Melissa Harris-Perry: It's The Takeaway. I'm Melissa Harris-Perry.
Count Basie was among the most influential artists of the 20th century. The jazz pianist, composer, and bandleader is best known for his work with the Count Basie Orchestra and his signature swing king sound transformed the jazz landscape. In 1958, Count Basie was the first African-American man to win a Grammy. Now, a new project is seeking to bring Basie's music to contemporary listeners.
Paul Peck: Late Night Basie is a special project celebrating the music and influence of Count Basie, reimagining his classic songs with modern artists in a contemporary fashion. Hey, my name is Paul Peck. I'm the producer of Late Night Basie.
Speaker 3: [singing] Blue and sentimental,
My dreams are blue dreams,
Just won't come true dreams I fight
Melissa Harris-Perry: It's a tribute album, hoping to bring Basie to a whole new audience.
Paul Peck: The idea for the Late Night Basie album came out of this idea of celebrating the impact and influence of Basie and really thinking about the collaborative nature of Basie. That's something that's really had a big impact on my career. I'm known as someone that produces these collaborative projects, working with superstar artists, and often people that have somewhat of a different background. People that on paper seem to play in different sandboxes and figuring out the common through-line and how we can celebrate and mine different shared points of inspiration and influence.
When I think about the music of Count Basie, I think of Basie as a primary color in the sonic palette of modern music. World music, American music. He had such an indelible influence across every genre and he redefined popular music so many times. Part of how he did that was by bringing different vocalists, different people, different sounds into what he did. The idea of doing something in modern times that celebrated his collaborative spirit in the nature of incorporating different sounds seemed like a real natural fit for me and seemed something that was really timely for us to do at this point.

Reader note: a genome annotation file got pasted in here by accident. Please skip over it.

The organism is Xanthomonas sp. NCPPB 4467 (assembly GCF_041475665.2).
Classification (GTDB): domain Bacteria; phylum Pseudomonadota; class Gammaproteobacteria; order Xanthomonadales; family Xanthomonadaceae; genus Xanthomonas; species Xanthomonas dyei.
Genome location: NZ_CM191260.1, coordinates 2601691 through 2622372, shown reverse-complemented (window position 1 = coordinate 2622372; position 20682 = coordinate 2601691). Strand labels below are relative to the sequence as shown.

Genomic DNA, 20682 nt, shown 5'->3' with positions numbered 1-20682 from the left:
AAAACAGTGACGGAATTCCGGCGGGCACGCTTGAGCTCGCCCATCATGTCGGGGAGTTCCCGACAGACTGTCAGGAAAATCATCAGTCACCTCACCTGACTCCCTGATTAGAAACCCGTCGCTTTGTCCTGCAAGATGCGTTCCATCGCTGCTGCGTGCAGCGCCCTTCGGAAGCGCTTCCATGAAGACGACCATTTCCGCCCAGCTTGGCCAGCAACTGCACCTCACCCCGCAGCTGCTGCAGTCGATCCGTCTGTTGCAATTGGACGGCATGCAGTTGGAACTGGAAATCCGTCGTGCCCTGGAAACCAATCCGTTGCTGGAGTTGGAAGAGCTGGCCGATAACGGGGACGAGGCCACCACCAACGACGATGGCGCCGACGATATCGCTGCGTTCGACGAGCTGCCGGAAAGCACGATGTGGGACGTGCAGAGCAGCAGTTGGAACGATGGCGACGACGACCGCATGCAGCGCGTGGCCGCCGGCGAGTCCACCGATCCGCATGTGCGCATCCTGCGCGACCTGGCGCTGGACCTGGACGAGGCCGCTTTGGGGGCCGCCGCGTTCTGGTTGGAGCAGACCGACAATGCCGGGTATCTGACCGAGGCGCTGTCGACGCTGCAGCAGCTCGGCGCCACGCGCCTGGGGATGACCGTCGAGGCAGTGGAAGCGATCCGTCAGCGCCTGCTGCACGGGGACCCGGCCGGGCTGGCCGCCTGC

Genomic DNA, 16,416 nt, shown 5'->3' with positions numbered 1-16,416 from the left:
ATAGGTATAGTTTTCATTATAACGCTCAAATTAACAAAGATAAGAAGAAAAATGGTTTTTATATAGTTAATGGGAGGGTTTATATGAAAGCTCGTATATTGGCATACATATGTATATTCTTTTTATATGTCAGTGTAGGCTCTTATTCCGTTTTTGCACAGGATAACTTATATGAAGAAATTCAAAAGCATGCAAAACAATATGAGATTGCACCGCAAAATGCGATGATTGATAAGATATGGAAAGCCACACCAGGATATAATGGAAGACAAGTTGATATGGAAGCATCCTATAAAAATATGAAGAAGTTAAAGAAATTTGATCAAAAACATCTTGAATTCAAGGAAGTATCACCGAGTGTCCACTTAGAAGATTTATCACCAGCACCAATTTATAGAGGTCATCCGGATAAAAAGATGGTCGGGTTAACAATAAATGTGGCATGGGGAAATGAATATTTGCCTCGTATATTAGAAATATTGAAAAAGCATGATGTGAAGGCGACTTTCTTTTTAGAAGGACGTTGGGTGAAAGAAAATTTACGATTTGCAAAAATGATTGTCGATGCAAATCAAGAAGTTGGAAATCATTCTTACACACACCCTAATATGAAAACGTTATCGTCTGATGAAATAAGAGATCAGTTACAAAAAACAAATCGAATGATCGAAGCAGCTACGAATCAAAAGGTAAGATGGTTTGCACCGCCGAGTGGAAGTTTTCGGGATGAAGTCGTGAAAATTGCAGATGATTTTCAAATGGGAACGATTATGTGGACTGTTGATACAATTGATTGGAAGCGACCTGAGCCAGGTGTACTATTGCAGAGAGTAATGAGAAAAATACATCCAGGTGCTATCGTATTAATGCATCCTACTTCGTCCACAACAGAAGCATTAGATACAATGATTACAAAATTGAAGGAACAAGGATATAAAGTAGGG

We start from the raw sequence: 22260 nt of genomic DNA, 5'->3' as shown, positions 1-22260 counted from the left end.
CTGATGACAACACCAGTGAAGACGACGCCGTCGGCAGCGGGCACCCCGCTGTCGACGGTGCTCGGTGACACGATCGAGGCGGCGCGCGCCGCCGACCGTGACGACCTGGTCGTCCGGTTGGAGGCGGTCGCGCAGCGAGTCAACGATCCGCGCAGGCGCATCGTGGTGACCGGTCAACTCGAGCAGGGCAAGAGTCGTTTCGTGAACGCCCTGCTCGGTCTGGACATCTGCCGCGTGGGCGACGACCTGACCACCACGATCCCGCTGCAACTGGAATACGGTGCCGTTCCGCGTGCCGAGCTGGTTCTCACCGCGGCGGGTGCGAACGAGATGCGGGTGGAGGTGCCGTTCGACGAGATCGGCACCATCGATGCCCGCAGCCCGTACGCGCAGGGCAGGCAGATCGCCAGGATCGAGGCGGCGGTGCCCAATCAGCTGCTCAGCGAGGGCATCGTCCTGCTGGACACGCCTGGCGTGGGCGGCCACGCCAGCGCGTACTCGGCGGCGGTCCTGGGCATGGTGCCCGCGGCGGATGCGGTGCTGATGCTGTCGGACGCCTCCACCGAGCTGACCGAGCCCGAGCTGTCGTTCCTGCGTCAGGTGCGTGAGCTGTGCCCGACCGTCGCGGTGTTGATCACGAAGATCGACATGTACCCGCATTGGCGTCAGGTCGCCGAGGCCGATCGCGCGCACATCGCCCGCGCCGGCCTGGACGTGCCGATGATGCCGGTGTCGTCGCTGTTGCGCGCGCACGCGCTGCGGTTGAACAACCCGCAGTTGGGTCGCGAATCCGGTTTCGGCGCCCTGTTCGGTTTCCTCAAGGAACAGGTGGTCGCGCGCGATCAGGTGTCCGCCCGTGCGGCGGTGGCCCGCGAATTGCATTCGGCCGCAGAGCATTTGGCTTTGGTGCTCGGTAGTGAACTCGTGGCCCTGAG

Melissa Harris-Perry: For this project, Paul worked with the Count Basie Estate, publishers of Count Basie's music and Wayne Winborne, the executive director of the Institute of Jazz Studies at Rutgers University, Newark. The new album features artists like Lettuce, Larkin Poe, Cimafunk and the Count Basie Orchestra.
Paul Peck: Thinking about these different artists that if each had their own experience in their own life and they're known for doing something special, and then they step outside their comfort zone and they work with other artists. It just shows this idea of I might be a different artist and I might come from a different background, but I understand what you do and I'm inspired by what you do. If we look closely, we can identify shared points of musical inspiration, things that informed what you do and things that inform what I do.
It becomes this idea of a celebration of connection. I think when we go back to the roots of music and if we look close enough, we can all find pathways to and from Count Basie to what we're doing now. I felt like that was a really beautiful and timely lesson for us to celebrate in musical form and what better way to celebrate connection and through music.
Speaker 4: You didn't think that we would make it out here, didn't you?
You didn't think that we could take it out here, didn't you?
This is all a big scam to make us eat pig ham
This project yeah is a game of doom with the big band
Man, the Count Basie sound crazy,
provided inspiration for the Black and brown babies,
sophisticated ladies who get away with the red drink
Not to hear the sounds of kid from the Red Bank
Paul Peck: The opening track is this band Lettuce backing Talib Kweli. They created a beautiful and new version of the song, Didn't You, which was originally a instrumental song. Kweli extrapolated the phrase, Didn't You, into this beautiful, inspiring and transcendent almost run through of the environment that Basie came from, where he brought his career. It's almost like a sweep of his entire life in a 16 bar verse.